Chris Giles and Sam Fleming rightly note the growing conflict between central bankers and elected politicians (December 10), but fail to explain how this has come about and how it should be resolved. They note that before 2008 central bank policy limited the “volatility of inflation”, though it then “signally failed to prevent the financial crisis”. There is surely more to be said.
Limiting the volatility of inflation was an important achievement, but it is far from clear that central banks had any control over the inflation rate itself. As Mervyn King has said, they had a “nice environment for monetary policy” because of the downward pressure on world prices from the entry of millions of low-paid east Asian workers into the labour market. The failure of central banks to prevent — or even foresee — the 2008 financial crash stems directly from their acceptance of Eugene Fama’s efficient market theory, which implied that commercial banks needed only light regulation.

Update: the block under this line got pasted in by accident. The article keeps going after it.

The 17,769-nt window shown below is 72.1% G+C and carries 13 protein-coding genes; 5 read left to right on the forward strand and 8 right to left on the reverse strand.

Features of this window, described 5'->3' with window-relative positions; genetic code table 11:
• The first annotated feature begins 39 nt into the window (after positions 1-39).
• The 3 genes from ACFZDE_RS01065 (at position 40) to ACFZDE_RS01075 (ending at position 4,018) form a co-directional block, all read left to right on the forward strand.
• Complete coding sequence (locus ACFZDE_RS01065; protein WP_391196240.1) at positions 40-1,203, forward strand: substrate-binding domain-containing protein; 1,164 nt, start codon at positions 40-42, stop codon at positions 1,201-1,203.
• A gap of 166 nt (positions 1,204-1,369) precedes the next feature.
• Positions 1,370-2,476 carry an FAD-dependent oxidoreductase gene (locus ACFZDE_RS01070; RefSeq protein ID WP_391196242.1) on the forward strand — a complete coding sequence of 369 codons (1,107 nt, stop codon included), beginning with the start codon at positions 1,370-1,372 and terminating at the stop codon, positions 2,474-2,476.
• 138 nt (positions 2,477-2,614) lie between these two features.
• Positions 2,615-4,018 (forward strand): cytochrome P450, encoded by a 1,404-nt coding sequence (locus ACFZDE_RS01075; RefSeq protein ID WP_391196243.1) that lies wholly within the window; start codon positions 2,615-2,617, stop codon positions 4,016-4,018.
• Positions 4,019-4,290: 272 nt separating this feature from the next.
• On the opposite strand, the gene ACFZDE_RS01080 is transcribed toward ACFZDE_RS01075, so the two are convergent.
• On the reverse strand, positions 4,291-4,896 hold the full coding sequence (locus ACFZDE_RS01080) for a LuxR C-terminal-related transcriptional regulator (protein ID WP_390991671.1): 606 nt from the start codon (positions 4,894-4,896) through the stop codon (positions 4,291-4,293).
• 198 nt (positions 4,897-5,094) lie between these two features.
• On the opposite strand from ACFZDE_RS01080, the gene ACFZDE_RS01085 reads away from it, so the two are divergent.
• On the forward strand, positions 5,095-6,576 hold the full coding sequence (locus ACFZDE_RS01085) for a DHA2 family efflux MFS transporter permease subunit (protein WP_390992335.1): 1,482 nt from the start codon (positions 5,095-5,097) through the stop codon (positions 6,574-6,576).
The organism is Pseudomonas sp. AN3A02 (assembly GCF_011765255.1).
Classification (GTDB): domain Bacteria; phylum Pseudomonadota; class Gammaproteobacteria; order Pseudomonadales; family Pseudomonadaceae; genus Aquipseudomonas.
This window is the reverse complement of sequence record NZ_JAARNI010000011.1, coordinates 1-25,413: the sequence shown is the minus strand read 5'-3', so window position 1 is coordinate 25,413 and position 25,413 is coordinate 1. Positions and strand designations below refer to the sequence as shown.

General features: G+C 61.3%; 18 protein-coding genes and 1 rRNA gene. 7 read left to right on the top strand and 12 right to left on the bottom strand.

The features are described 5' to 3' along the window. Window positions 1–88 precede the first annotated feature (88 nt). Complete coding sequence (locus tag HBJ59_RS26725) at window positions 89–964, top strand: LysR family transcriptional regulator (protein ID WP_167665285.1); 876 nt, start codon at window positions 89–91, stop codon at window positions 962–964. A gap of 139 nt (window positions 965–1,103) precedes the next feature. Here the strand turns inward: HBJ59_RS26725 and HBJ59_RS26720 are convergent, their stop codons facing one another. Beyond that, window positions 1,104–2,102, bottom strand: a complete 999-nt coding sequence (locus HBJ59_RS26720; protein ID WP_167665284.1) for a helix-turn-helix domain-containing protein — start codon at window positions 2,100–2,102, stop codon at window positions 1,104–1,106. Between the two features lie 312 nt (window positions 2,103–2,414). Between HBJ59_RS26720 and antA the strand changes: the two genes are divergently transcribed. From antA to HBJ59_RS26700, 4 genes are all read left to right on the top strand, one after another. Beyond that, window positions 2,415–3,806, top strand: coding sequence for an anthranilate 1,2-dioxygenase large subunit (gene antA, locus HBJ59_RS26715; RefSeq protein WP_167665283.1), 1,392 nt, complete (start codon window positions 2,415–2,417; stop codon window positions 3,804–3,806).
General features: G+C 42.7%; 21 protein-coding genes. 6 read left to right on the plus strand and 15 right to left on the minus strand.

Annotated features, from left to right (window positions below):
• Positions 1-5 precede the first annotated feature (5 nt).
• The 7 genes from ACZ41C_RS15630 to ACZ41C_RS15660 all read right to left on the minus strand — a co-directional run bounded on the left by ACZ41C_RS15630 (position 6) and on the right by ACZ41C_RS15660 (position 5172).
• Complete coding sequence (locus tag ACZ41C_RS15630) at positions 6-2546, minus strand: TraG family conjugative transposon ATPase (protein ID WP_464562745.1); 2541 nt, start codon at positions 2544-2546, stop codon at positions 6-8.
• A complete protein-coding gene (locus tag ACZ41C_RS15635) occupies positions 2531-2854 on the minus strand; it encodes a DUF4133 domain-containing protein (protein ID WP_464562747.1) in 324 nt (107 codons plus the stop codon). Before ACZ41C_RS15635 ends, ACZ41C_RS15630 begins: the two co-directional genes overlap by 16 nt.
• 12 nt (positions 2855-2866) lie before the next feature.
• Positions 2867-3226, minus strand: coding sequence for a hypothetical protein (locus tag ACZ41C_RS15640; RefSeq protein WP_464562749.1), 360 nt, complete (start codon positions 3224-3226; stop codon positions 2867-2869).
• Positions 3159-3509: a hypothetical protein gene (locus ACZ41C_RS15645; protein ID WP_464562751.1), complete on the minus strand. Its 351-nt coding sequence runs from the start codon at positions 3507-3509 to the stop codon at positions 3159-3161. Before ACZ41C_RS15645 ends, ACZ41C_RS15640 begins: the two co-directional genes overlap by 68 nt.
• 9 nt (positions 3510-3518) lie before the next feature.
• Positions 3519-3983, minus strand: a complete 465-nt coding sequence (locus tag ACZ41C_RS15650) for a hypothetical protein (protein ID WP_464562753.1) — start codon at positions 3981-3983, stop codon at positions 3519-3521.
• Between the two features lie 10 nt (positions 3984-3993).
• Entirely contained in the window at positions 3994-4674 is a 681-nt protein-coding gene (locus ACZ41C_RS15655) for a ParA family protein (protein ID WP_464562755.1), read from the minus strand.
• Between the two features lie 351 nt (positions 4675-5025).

Central banks have played a crucial but hardly stellar role in the recovery from the crash. Most of the money pumped into the economy by quantitative easing leaked out into the financial and real estate sectors rather than stimulating the real economy. As your columnist John Kay pointed out ( July 9, 2013), “the one certain consequence of boosting asset prices is that those with assets benefit relative to those without”.
Monetary policy is neither particularly effective nor politically neutral. Since governments, not central banks, are accountable for the results of policy, macroeconomic management cannot be outsourced to central banks. The two arms of policy, fiscal and monetary, need to be integrated. The experiment of independent central banks has to be brought to an end.
Lord Skidelsky FBA
London, SW1, UK
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